Due to the 3-1-1 rule, it's best not to bring any juice, water or other items you may typically have on hand for the tots. Instead, purchase the items once you are through security, and store them in your carry-on to have them handy for thirsty kids who are impatient for beverage service.
Infant carriers, car seats and strollers can be brought through security to make traveling with small children less taxing at the airport. It is recommended that although infants and children under 2 can be held in the lap of a parent, a separate seat be purchased for the child and the infant carrier or a car seat be installed in the seat to keep the child secure during take-off, landing and the flight. Strollers will have to be gate checked, but if you have a family of four traveling through the airport, it may make it easier to maneuver through an airport if holding a young child and a few carry-on pieces.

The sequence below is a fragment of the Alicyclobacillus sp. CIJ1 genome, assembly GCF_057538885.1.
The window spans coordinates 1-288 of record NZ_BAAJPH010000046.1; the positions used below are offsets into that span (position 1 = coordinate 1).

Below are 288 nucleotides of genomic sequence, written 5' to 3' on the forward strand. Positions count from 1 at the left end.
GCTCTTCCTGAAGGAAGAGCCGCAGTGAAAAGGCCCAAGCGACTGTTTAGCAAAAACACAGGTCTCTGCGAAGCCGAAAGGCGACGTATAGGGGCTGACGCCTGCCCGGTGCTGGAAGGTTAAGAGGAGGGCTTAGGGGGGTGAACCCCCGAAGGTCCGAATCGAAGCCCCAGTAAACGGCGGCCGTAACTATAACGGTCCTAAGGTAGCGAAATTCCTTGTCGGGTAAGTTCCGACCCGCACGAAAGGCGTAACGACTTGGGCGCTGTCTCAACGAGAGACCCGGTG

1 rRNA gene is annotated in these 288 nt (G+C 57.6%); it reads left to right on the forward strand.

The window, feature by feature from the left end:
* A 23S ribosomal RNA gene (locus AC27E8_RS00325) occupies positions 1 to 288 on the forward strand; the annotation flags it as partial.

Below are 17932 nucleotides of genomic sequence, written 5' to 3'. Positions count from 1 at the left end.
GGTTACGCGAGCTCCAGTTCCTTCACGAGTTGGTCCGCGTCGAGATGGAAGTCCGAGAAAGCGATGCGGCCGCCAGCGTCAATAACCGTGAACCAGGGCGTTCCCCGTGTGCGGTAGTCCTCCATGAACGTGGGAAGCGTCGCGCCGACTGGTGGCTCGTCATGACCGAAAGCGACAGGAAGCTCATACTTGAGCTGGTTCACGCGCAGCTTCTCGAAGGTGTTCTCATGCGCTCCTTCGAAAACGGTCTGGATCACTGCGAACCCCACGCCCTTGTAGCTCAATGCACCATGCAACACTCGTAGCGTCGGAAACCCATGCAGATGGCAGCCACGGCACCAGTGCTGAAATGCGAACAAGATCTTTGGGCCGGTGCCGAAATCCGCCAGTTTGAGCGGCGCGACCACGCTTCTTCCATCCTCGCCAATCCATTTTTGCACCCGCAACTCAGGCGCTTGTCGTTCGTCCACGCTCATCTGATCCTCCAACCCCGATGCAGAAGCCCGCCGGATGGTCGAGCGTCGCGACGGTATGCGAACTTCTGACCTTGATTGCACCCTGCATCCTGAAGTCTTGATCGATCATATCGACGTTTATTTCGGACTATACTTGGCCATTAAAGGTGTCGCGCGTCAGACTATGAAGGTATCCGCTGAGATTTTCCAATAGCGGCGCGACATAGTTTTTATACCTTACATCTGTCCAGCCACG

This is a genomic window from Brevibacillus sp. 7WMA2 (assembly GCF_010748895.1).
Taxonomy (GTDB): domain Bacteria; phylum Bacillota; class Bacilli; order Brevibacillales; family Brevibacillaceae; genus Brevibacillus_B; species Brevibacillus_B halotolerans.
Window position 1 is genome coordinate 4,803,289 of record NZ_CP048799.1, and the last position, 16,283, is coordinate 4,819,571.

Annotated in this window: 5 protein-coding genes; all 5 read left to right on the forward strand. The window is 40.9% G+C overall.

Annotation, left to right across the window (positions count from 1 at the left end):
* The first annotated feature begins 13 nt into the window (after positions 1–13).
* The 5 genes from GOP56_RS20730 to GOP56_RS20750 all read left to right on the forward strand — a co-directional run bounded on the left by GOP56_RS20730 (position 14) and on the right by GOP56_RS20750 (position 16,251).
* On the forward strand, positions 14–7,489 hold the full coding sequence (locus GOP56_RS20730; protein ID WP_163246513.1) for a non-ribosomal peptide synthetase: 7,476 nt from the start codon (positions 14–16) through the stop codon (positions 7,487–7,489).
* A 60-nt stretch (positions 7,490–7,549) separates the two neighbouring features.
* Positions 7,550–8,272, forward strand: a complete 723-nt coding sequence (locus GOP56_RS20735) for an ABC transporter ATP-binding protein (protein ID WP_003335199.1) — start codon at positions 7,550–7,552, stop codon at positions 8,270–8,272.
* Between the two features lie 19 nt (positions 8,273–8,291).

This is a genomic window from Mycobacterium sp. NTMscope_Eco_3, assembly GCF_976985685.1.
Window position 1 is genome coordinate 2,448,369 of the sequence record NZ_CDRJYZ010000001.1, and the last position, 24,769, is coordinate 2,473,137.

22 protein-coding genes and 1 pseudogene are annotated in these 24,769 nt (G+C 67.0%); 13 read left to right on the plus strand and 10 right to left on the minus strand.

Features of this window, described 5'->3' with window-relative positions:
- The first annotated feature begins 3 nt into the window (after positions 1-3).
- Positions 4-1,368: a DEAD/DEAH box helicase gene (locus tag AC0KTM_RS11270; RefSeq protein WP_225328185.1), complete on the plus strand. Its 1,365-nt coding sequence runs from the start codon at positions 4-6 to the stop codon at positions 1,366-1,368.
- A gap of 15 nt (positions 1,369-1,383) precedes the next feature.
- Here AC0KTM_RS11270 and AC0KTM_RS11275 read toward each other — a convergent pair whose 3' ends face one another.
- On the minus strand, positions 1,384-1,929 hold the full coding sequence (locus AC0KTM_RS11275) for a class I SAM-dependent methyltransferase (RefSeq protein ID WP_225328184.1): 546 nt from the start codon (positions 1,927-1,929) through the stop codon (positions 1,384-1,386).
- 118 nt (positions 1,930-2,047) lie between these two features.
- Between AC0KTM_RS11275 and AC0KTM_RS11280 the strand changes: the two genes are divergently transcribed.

That said, I actually find it more cumbersome to travel with bulky gear and prefer to check strollers and car seats. Better yet, rent these items at your final destination. Rental car companies provide car seats with advanced reservations, and some companies partner with hotels to provide stroller and car seat rentals. Inquire ahead and avoid the extra trouble when you can. My rule of thumb: My kids have to be able to carry their own carry-on. Tough love? Perhaps. But it's never too early to turn them into experienced travelers.
What to Pack
Every person with a seat gets one carry-on bag, while mom and dad also get to bring one laptop bag, one purse, or one diaper bag. Now, what do you bring?